Jan. 27 (Bloomberg) -- Marathon Asset Management LP started a second fund focused on distressed assets in Europe after debt of Greece and Ireland led returns in fixed-income markets last year.
The $11 billion New York-based hedge fund run by Bruce Richards began its Marathon Europe Credit Opportunities Fund II with $530 million on Jan. 15, Chief Operating Officer Andrew Rabinowitz wrote in a letter to investors. The fund will invest in mortgage-backed securities, non-performing loans and distressed corporate bonds, among other assets, according to a person with knowledge of the strategy.
Marathon is among U.S. hedge-fund managers and private equity firms from Blackstone Group LP to KKR & Co. that are hunting for discounted assets in Europe as banks comply with tougher banking rules that can make it more expensive to hold them.
Even as the bond market worldwide lost 0.3 percent last year in its first annual decline since 1999, Greek bonds soared about 57 percent and Irish debt rallied about 12 percent as Europe recovered from its sovereign debt crisis, Bank of America Merrill Lynch index data show.
The first Marathon fund for Europe, started in 2011 with $100 million in assets, returned 11 percent last year following a 22 percent increase in 2012, said the person, who asked not to be identified because the firm is private. The funds are similarly structured, except that the new vehicle doesn’t limit its allocations in illiquid assets to 50 percent.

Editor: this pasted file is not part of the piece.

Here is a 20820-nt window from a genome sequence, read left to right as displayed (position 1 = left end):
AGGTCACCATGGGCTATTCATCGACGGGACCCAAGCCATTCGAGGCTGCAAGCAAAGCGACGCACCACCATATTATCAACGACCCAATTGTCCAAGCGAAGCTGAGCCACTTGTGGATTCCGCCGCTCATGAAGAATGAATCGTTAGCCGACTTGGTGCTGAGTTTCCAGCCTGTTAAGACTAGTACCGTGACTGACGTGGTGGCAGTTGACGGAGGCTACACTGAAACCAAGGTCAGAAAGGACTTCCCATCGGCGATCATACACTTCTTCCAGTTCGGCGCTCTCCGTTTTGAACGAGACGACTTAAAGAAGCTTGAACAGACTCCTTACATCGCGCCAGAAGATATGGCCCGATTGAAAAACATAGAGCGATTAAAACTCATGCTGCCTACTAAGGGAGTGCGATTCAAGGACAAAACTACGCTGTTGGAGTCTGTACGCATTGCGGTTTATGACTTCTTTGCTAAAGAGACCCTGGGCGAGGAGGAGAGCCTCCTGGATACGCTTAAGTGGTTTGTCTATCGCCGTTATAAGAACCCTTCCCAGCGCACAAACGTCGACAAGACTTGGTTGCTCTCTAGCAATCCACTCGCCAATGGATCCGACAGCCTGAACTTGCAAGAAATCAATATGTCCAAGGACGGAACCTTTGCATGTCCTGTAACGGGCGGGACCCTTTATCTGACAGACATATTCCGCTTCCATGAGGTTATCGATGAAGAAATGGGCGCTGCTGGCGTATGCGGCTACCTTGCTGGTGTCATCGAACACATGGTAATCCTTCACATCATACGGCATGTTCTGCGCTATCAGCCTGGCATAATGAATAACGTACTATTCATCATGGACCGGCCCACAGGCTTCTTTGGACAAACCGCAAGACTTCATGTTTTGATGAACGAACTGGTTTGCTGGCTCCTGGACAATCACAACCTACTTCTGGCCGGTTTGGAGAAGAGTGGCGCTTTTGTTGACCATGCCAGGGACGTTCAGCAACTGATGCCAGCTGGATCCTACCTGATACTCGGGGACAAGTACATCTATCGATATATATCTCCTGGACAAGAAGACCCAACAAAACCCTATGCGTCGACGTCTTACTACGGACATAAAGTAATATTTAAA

Ryan FitzGibbon, a spokeswoman for Marathon, declined to comment on the new Europe fund.
Blackstone, the world’s largest private-equity firm, Apollo Global Management LLC, and KKR are vying for European investments as the region’s banks seek to offload a record 60 billion euros ($82 billion) of bad debts at discounts of as high as 95 percent, according to PricewaterhouseCoopers LLP.
Lenders will sell 300 billion euros of distressed loans through 2018, more than double the approximately 125 billion euros they have sold since 2010, according to PwC.
--With assistance from Alastair Marsh in London and Christine Idzelis in New York. Editors: Alan Goldstein, Shannon D. Harrington